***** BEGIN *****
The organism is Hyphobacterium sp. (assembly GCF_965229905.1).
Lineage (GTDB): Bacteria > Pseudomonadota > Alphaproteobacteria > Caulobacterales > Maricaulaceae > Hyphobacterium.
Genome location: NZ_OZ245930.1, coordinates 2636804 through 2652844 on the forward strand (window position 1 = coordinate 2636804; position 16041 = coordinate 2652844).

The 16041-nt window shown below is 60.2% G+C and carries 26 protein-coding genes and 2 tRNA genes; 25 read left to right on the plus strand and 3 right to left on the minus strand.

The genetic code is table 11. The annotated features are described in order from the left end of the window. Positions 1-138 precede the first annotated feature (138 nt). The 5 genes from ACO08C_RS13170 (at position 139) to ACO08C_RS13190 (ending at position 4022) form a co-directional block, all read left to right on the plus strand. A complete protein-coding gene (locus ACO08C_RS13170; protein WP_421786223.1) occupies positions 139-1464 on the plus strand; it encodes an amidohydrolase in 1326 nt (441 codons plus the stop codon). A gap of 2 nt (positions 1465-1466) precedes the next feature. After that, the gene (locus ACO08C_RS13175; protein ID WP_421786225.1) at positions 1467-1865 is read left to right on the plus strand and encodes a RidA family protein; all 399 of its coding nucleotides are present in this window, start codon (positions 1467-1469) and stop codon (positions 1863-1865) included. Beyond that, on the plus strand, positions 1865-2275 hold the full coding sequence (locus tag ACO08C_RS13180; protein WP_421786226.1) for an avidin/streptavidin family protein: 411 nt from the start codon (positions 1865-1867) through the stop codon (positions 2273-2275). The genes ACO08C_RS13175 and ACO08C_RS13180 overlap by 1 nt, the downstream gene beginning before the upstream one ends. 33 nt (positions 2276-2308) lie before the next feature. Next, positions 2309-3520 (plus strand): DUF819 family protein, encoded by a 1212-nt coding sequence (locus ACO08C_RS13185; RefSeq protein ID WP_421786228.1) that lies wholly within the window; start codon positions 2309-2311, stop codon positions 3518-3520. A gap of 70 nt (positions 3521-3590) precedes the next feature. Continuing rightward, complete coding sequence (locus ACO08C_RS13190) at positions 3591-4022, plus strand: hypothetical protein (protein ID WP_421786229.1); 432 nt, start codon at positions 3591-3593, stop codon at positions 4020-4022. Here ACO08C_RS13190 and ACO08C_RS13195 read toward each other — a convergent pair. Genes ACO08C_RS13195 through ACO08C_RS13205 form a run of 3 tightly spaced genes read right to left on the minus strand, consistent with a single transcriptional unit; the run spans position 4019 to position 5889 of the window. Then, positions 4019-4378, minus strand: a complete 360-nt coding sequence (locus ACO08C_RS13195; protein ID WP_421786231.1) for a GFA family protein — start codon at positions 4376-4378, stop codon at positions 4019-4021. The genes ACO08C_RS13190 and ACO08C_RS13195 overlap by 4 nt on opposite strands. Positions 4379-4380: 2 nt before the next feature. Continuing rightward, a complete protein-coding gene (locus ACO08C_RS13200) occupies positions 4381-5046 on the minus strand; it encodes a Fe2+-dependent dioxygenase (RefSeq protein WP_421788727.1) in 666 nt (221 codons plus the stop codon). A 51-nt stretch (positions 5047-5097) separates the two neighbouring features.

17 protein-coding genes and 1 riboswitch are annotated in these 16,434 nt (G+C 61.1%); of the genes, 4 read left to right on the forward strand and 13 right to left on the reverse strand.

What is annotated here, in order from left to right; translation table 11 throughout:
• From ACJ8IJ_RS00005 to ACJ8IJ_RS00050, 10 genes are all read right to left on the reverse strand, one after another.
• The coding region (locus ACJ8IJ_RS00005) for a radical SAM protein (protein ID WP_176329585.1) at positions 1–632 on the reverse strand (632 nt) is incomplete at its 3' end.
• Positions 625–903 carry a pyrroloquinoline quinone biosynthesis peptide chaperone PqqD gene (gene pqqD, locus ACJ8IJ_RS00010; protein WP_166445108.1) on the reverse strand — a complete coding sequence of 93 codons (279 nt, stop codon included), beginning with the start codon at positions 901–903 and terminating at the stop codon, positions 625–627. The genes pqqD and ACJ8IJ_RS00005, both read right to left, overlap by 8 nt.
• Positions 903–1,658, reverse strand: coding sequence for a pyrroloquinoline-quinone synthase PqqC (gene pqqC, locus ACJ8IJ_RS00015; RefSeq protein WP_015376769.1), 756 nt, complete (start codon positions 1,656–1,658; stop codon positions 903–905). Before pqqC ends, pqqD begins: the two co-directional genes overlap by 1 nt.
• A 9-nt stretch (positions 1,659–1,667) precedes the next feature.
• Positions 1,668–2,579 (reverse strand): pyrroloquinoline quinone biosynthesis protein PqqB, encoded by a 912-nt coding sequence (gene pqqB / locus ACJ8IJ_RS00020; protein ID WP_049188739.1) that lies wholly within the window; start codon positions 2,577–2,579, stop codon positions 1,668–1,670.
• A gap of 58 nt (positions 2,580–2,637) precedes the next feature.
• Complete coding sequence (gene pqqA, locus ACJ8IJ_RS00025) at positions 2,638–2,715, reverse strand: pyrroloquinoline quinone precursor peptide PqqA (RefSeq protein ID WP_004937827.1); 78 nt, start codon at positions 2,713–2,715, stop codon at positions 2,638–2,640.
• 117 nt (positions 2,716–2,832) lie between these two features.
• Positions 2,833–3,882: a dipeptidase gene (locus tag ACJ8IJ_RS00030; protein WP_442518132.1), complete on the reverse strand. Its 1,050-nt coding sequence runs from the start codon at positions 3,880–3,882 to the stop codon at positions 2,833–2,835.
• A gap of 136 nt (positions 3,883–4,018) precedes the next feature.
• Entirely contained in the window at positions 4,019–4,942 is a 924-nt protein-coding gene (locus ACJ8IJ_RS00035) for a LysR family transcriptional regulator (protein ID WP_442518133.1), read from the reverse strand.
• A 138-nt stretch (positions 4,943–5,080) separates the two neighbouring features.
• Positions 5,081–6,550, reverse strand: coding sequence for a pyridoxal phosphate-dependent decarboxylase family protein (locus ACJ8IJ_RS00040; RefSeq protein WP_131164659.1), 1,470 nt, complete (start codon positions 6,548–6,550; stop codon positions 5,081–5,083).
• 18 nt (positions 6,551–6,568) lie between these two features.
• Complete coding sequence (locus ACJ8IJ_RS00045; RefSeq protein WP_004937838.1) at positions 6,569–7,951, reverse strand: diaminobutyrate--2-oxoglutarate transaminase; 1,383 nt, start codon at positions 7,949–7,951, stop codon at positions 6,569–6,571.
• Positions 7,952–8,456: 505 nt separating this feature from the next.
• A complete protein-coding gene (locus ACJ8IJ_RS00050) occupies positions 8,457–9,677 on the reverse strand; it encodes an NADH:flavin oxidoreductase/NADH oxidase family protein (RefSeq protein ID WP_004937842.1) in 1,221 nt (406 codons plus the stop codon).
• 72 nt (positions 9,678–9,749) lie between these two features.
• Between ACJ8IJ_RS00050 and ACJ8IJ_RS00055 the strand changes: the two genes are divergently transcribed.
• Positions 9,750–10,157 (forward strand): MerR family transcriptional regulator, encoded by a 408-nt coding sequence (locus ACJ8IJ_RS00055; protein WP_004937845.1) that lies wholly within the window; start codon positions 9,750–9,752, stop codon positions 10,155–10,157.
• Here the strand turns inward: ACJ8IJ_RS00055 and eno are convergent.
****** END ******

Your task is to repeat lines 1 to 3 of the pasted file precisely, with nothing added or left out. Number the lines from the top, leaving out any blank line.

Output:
The organism is Hyphobacterium sp. (assembly GCF_965229905.1).
Lineage (GTDB): Bacteria > Pseudomonadota > Alphaproteobacteria > Caulobacterales > Maricaulaceae > Hyphobacterium.
Genome location: NZ_OZ245930.1, coordinates 2636804 through 2652844 on the forward strand (window position 1 = coordinate 2636804; position 16041 = coordinate 2652844).